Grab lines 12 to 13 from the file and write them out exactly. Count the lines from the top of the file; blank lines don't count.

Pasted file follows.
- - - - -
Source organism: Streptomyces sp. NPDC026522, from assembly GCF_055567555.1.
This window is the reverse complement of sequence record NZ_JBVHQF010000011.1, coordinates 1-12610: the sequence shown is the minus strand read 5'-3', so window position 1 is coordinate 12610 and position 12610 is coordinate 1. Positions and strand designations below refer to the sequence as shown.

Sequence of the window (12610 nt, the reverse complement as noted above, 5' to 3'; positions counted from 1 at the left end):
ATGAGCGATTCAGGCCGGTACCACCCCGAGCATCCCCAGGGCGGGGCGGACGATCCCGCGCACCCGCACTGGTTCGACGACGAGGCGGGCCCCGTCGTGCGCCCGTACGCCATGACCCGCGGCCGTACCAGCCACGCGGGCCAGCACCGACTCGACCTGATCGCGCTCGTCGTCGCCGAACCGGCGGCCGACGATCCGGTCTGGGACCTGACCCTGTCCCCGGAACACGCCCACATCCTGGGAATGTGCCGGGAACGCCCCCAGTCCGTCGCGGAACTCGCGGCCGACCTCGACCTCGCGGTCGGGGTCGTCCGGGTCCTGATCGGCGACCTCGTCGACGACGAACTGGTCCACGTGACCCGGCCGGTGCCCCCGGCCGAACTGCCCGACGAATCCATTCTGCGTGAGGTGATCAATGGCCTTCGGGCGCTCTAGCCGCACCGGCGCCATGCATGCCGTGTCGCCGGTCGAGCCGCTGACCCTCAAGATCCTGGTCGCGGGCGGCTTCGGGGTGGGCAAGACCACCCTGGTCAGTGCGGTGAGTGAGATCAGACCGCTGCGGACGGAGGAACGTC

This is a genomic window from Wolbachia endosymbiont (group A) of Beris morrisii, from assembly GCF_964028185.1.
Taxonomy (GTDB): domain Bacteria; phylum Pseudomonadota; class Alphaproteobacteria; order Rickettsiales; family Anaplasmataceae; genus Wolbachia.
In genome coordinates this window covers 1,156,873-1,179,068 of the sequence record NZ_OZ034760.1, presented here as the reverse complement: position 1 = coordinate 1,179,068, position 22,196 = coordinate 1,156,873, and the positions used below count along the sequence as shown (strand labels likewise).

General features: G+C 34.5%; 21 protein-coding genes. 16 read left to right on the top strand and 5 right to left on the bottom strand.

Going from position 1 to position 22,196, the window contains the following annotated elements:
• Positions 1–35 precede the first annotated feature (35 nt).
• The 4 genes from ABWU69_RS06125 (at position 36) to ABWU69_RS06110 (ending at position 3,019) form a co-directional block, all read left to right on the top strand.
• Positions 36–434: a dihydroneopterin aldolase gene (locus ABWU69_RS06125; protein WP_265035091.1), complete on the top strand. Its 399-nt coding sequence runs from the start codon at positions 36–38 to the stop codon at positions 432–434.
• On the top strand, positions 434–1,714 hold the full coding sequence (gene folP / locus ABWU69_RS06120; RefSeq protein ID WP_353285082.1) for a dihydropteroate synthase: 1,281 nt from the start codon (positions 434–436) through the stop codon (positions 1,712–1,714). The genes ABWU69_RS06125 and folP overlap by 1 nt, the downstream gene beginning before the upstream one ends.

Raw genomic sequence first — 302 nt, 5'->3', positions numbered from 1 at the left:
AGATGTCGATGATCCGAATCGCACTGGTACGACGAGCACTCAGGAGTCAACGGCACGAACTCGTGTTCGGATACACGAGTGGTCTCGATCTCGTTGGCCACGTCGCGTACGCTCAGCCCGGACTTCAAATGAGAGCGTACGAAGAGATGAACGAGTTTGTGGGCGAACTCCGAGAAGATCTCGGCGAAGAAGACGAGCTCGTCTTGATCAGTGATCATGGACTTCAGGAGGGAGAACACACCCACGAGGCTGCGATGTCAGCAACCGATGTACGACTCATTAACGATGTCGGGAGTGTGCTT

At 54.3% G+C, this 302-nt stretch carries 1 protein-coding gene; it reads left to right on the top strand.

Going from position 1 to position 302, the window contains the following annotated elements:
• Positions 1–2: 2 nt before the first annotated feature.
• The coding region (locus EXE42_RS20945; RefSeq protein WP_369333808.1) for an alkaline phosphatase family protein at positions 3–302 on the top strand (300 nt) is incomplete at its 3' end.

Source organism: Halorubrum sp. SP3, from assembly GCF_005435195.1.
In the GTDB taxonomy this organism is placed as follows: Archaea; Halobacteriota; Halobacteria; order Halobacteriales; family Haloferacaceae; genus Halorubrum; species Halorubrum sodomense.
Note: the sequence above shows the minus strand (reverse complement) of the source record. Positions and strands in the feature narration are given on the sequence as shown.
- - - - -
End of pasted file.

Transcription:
• Positions 36–434: a dihydroneopterin aldolase gene (locus ABWU69_RS06125; protein WP_265035091.1), complete on the top strand. Its 399-nt coding sequence runs from the start codon at positions 36–38 to the stop codon at positions 432–434.
• On the top strand, positions 434–1,714 hold the full coding sequence (gene folP / locus ABWU69_RS06120; RefSeq protein ID WP_353285082.1) for a dihydropteroate synthase: 1,281 nt from the start codon (positions 434–436) through the stop codon (positions 1,712–1,714). The genes ABWU69_RS06125 and folP overlap by 1 nt, the downstream gene beginning before the upstream one ends.